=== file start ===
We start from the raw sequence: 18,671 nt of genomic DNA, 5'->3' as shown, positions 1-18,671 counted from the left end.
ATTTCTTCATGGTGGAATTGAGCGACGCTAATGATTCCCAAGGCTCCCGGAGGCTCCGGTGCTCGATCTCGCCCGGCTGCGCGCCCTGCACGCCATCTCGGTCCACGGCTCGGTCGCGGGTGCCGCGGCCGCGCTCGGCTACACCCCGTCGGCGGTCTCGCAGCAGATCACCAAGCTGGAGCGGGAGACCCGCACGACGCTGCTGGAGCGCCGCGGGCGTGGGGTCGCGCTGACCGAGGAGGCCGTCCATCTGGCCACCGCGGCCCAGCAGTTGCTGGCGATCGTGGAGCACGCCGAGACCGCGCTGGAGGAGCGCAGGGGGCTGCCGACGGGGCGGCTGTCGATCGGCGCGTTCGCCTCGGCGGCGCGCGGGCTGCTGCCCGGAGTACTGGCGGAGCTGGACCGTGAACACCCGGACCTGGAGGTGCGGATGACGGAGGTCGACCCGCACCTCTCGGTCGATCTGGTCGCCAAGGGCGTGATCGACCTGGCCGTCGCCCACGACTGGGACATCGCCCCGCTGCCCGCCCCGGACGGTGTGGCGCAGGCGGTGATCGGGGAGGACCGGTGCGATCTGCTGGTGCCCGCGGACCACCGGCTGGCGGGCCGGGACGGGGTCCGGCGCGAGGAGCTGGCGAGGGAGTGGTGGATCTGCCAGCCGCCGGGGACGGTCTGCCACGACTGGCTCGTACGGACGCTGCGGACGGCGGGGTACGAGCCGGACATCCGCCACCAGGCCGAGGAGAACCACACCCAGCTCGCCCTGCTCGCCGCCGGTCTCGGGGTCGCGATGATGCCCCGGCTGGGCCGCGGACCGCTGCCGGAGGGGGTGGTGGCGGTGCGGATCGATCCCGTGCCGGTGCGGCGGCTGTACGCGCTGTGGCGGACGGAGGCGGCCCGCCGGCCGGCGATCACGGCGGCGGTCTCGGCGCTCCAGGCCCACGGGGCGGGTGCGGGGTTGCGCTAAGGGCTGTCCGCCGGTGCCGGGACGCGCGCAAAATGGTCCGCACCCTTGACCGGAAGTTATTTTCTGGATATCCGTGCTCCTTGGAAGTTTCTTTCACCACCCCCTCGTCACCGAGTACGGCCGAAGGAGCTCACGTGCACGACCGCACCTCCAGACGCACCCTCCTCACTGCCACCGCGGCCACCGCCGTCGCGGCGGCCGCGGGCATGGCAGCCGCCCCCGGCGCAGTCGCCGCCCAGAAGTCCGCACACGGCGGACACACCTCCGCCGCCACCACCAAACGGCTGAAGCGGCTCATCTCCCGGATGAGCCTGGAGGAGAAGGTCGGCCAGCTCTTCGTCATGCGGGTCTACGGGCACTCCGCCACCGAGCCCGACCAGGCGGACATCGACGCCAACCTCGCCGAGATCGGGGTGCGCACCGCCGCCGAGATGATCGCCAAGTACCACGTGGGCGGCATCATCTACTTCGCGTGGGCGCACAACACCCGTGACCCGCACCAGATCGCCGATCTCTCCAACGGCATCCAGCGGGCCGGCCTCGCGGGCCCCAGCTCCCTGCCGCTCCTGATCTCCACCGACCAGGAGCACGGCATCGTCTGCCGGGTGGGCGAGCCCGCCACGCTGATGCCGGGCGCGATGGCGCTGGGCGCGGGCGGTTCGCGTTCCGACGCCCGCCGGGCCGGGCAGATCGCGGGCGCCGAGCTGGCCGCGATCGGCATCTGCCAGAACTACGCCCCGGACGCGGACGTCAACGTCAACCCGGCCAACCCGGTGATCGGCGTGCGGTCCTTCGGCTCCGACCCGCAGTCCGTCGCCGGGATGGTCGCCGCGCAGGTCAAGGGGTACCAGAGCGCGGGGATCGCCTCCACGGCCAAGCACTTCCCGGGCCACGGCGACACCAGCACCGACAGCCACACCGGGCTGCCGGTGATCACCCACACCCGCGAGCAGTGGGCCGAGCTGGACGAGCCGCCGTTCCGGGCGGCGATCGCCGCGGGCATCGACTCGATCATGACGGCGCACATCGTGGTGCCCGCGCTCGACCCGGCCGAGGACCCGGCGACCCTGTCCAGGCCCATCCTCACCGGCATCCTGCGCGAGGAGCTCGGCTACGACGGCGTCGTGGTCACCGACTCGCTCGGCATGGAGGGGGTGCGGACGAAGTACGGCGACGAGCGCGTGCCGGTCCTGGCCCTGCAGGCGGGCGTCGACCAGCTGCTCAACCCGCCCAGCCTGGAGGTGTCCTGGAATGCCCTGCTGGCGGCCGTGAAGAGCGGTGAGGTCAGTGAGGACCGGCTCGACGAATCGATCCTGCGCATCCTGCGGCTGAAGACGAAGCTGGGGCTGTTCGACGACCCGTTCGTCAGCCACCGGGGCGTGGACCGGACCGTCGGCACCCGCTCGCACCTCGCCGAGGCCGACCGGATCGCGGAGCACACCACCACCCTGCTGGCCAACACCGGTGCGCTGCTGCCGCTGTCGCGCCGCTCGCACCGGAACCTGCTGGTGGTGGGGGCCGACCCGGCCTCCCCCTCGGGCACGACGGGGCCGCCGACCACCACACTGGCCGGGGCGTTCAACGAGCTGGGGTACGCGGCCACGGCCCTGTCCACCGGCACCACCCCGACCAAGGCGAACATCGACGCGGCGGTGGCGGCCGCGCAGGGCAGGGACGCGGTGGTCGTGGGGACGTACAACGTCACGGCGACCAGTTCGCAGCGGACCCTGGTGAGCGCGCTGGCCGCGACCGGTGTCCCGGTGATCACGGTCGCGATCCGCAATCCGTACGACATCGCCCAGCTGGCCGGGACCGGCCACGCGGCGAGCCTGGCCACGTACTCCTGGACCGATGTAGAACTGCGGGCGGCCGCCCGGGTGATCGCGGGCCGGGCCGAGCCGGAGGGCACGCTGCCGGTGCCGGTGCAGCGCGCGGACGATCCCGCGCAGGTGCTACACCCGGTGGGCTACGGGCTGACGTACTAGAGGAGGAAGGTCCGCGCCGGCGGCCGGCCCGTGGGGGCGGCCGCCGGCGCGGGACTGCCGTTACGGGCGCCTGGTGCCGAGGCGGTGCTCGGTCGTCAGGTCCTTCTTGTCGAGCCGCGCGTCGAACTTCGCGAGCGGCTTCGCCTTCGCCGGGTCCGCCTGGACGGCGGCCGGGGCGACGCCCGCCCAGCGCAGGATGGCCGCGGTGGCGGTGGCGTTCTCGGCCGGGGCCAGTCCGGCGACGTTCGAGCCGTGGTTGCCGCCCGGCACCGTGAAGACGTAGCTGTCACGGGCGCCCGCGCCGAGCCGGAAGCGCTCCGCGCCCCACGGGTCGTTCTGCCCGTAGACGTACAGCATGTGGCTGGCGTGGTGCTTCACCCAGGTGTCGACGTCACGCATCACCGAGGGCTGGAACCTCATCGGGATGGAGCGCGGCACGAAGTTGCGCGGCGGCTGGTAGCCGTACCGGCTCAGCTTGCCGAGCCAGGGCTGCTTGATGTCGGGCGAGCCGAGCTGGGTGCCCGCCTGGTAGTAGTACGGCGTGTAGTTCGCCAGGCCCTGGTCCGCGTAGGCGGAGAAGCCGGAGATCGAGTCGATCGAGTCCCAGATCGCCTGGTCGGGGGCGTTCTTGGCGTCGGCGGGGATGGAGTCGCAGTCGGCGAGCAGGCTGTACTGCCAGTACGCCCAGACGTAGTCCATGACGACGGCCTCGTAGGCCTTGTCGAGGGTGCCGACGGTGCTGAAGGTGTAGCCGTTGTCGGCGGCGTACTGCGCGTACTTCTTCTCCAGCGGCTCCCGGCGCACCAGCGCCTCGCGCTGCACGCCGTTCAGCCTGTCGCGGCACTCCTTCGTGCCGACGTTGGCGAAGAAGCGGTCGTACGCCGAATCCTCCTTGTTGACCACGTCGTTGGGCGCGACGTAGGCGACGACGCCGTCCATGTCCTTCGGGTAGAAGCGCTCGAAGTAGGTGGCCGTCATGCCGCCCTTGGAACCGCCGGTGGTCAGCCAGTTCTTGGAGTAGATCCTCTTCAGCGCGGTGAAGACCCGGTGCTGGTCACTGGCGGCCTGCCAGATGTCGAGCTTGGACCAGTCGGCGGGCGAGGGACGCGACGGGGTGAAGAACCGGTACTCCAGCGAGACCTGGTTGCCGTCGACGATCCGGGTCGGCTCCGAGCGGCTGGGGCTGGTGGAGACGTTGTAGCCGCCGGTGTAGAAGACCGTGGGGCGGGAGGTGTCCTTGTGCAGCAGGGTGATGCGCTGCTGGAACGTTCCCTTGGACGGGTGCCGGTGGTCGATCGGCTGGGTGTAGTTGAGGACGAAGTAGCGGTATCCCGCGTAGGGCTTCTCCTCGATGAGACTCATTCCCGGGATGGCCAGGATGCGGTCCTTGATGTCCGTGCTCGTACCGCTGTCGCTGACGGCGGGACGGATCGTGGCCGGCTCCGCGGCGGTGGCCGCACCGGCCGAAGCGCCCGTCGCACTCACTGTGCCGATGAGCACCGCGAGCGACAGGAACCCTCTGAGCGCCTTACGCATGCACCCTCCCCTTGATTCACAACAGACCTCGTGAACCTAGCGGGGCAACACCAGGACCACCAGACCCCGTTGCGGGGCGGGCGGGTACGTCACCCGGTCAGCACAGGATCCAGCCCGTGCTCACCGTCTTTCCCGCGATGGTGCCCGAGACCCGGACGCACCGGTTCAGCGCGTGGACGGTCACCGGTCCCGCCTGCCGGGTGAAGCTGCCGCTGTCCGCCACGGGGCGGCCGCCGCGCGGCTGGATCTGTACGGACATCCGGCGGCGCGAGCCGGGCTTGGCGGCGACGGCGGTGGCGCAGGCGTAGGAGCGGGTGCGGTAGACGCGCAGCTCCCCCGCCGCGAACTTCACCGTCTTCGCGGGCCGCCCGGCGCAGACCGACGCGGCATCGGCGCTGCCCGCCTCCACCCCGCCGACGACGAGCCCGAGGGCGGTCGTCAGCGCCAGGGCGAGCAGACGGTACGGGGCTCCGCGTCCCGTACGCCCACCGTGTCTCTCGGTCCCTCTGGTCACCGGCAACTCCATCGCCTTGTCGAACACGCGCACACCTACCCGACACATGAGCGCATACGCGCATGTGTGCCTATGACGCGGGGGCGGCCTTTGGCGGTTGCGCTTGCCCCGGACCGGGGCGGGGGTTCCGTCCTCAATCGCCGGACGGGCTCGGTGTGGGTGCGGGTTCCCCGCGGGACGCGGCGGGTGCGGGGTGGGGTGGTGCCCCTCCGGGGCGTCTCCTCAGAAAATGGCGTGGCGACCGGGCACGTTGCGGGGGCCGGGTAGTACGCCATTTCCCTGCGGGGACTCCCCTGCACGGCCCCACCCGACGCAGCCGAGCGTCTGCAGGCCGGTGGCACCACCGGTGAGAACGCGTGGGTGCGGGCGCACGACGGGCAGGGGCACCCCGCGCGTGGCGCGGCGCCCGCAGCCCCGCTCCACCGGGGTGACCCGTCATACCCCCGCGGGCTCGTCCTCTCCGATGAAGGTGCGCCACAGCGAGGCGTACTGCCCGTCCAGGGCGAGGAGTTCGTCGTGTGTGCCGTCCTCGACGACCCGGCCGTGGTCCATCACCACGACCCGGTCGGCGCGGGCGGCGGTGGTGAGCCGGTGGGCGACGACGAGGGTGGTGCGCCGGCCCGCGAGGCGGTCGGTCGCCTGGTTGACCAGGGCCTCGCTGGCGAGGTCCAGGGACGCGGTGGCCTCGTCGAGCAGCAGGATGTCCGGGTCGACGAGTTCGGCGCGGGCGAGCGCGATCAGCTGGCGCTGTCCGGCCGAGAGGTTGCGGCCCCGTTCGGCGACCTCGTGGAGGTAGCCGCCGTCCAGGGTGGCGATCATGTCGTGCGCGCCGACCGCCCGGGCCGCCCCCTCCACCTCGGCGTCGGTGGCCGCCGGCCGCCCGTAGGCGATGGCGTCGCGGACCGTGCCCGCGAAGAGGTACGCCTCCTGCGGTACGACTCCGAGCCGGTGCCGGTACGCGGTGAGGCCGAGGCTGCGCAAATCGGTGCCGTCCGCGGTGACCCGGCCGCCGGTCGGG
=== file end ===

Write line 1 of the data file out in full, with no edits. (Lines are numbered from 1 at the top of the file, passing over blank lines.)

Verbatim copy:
We start from the raw sequence: 18,671 nt of genomic DNA, 5'->3' as shown, positions 1-18,671 counted from the left end.